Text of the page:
What are these invasive fuzzy black caterpillars taking over East Texas?

TYLER, Texas (KETK) – People have seen them crawling across roads, in the grass and in their gardens.

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“It’s the famous woolly bear caterpillar,” Greg Grant, Smith County Horticulturist Texas A&M extension services Tyler, said.

These fuzzy black, brown, or yellow insects are salt marsh caterpillars that are usually seen in the fall when they normally transition into moths.

“This year, it was springtime, probably because of the mild winter, a lot of rainfall, a lot of vegetation,” Grant said.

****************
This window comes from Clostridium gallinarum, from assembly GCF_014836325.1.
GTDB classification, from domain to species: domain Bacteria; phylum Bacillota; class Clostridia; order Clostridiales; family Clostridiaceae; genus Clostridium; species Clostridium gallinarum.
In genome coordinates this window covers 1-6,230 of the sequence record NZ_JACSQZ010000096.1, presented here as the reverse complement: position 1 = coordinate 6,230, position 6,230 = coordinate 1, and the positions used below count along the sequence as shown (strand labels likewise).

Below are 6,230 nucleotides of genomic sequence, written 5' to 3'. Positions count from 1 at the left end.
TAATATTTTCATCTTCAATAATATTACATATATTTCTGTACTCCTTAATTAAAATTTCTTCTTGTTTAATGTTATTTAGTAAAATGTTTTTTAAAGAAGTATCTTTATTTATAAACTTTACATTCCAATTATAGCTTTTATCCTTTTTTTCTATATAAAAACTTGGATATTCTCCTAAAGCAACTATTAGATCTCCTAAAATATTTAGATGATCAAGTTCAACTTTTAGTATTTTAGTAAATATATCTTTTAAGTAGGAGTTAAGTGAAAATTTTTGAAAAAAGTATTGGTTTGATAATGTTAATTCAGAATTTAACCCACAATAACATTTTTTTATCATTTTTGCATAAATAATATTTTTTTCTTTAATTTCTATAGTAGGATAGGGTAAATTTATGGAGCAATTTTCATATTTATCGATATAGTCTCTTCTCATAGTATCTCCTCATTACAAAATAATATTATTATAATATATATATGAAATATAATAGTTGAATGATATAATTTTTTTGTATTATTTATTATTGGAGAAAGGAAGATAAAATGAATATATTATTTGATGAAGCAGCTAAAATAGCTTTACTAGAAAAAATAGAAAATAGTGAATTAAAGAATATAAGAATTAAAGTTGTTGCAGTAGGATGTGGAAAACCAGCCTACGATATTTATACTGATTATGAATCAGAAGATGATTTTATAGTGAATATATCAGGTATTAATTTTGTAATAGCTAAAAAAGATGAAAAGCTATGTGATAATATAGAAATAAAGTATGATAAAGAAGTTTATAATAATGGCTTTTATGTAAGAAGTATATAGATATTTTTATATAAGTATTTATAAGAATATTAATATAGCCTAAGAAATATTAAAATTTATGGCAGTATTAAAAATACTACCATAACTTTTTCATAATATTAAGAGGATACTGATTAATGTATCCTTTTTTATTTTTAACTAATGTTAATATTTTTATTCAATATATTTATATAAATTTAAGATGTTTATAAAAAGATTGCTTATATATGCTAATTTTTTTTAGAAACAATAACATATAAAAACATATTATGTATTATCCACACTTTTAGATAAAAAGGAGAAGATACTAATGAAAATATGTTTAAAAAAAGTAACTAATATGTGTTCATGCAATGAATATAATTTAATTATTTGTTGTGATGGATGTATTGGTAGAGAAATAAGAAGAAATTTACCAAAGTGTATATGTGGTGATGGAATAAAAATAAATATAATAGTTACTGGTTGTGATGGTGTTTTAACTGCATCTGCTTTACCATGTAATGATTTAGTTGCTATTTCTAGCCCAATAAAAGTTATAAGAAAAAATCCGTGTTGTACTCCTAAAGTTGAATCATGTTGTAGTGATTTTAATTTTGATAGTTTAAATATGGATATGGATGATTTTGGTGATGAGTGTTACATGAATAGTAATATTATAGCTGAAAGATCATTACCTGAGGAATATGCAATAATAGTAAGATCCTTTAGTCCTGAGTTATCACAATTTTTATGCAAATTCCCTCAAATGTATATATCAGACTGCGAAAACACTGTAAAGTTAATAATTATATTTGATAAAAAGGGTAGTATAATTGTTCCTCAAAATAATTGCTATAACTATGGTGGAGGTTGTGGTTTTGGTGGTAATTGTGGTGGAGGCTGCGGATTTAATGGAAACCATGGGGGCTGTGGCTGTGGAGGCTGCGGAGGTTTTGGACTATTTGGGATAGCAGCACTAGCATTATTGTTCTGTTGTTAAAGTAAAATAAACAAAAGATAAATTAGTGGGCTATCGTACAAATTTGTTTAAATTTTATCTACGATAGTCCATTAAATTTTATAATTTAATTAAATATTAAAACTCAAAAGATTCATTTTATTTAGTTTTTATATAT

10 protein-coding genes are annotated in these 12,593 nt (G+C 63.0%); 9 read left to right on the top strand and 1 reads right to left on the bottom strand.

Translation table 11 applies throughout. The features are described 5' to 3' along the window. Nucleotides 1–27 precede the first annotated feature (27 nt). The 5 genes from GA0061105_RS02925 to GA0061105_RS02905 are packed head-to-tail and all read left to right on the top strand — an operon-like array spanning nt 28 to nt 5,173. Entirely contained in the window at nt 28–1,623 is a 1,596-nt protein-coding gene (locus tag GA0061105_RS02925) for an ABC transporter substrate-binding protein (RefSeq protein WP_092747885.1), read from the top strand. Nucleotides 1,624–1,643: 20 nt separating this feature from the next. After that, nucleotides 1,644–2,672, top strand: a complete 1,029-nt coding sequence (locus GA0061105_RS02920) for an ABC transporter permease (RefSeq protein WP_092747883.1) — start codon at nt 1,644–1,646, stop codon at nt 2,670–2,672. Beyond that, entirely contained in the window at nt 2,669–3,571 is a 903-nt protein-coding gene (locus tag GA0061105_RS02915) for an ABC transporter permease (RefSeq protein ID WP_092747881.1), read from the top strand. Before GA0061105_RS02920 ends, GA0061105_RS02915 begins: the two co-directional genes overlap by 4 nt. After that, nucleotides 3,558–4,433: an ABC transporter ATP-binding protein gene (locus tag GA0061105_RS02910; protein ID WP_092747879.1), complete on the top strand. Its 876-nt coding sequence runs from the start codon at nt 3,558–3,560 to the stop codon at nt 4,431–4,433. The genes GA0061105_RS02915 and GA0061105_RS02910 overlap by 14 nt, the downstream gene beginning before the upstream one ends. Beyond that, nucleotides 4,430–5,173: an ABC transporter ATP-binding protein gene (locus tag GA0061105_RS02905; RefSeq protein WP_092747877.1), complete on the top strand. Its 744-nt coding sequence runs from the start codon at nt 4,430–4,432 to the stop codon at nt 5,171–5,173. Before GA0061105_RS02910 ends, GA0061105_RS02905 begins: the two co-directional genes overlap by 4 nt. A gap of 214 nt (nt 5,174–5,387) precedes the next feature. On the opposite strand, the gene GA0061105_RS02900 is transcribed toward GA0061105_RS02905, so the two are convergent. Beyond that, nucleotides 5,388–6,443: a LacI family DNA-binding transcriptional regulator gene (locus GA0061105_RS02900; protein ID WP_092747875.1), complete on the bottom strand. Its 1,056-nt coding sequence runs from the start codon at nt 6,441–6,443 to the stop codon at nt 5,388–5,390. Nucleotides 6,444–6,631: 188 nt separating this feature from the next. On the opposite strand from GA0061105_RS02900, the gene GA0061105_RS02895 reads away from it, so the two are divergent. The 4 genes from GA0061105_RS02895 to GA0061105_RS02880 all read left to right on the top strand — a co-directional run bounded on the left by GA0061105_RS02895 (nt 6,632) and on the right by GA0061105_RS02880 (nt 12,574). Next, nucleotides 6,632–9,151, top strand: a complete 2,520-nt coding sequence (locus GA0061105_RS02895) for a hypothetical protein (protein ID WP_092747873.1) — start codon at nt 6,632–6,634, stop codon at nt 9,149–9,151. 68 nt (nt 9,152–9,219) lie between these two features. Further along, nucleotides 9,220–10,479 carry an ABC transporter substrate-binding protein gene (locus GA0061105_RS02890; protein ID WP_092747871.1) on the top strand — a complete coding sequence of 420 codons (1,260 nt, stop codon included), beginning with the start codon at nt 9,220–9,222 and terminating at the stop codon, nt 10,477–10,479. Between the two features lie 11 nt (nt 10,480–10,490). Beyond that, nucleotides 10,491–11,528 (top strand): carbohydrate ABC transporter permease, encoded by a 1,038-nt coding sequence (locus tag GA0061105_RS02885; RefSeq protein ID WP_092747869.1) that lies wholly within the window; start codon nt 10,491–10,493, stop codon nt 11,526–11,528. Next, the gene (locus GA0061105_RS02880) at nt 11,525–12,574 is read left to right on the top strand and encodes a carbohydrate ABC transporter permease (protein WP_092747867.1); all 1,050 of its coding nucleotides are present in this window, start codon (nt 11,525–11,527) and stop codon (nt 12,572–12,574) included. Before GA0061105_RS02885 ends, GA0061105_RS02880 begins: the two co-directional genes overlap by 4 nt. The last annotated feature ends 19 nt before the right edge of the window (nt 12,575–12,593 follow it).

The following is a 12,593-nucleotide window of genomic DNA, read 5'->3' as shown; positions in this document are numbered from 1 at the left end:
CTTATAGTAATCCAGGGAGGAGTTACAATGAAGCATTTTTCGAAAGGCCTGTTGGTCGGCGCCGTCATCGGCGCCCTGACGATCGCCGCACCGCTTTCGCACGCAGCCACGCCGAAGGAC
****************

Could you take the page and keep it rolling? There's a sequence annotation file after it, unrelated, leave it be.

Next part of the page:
Though some people think that it may be dangerous, it actually will not harm you or your pets.

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“They do not sting, the hairs can be irritating for people if they, you know, touch-sensitive parts of the skin or something, but they’re not venomous, they’re not stinging caterpillars,” Wizzie Brown, senior program specialist-IPM Entomology, Texas A&M AgriLife, said.

Owner of Bluebird Farmstand BW Ferris said the salt marsh caterpillars aren’t good for some already struggling East Texas farmers.

“They go after the potatoes, the broad leaves such as potatoes, cabbage, you’re going to see them real active in those areas,” Ferris said.

The best protection are a few biological insecticides, organic sprays and row covers that can be used to keep the pesky insects away.

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